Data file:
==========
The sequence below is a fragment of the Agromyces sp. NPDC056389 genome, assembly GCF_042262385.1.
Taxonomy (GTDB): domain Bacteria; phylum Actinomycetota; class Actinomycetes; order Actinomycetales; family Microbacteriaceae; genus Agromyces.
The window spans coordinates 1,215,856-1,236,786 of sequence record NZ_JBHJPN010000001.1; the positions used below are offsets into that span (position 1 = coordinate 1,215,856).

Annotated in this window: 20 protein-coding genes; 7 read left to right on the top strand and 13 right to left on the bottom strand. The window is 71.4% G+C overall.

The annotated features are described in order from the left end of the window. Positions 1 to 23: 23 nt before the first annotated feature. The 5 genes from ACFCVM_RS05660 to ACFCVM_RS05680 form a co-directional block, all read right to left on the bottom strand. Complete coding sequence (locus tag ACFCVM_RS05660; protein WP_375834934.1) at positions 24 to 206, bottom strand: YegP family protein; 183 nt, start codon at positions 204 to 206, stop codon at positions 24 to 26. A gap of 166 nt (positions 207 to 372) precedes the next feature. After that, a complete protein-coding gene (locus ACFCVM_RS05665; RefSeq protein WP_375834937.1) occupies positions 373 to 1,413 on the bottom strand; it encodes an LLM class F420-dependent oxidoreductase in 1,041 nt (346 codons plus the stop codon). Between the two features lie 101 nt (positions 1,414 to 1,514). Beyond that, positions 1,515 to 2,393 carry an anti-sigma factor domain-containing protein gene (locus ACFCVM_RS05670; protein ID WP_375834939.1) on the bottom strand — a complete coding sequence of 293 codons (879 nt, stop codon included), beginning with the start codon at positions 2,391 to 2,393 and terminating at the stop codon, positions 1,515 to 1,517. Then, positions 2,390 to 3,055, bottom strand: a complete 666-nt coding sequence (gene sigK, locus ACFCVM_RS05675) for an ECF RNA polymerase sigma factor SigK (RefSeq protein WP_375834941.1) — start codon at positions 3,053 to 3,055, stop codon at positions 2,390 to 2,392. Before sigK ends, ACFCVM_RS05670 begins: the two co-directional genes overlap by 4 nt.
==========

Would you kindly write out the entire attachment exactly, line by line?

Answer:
The sequence below is a fragment of the Agromyces sp. NPDC056389 genome, assembly GCF_042262385.1.
Taxonomy (GTDB): domain Bacteria; phylum Actinomycetota; class Actinomycetes; order Actinomycetales; family Microbacteriaceae; genus Agromyces.
The window spans coordinates 1,215,856-1,236,786 of sequence record NZ_JBHJPN010000001.1; the positions used below are offsets into that span (position 1 = coordinate 1,215,856).

Annotated in this window: 20 protein-coding genes; 7 read left to right on the top strand and 13 right to left on the bottom strand. The window is 71.4% G+C overall.

The annotated features are described in order from the left end of the window. Positions 1 to 23: 23 nt before the first annotated feature. The 5 genes from ACFCVM_RS05660 to ACFCVM_RS05680 form a co-directional block, all read right to left on the bottom strand. Complete coding sequence (locus tag ACFCVM_RS05660; protein WP_375834934.1) at positions 24 to 206, bottom strand: YegP family protein; 183 nt, start codon at positions 204 to 206, stop codon at positions 24 to 26. A gap of 166 nt (positions 207 to 372) precedes the next feature. After that, a complete protein-coding gene (locus ACFCVM_RS05665; RefSeq protein WP_375834937.1) occupies positions 373 to 1,413 on the bottom strand; it encodes an LLM class F420-dependent oxidoreductase in 1,041 nt (346 codons plus the stop codon). Between the two features lie 101 nt (positions 1,414 to 1,514). Beyond that, positions 1,515 to 2,393 carry an anti-sigma factor domain-containing protein gene (locus ACFCVM_RS05670; protein ID WP_375834939.1) on the bottom strand — a complete coding sequence of 293 codons (879 nt, stop codon included), beginning with the start codon at positions 2,391 to 2,393 and terminating at the stop codon, positions 1,515 to 1,517. Then, positions 2,390 to 3,055, bottom strand: a complete 666-nt coding sequence (gene sigK, locus ACFCVM_RS05675) for an ECF RNA polymerase sigma factor SigK (RefSeq protein WP_375834941.1) — start codon at positions 3,053 to 3,055, stop codon at positions 2,390 to 2,392. Before sigK ends, ACFCVM_RS05670 begins: the two co-directional genes overlap by 4 nt.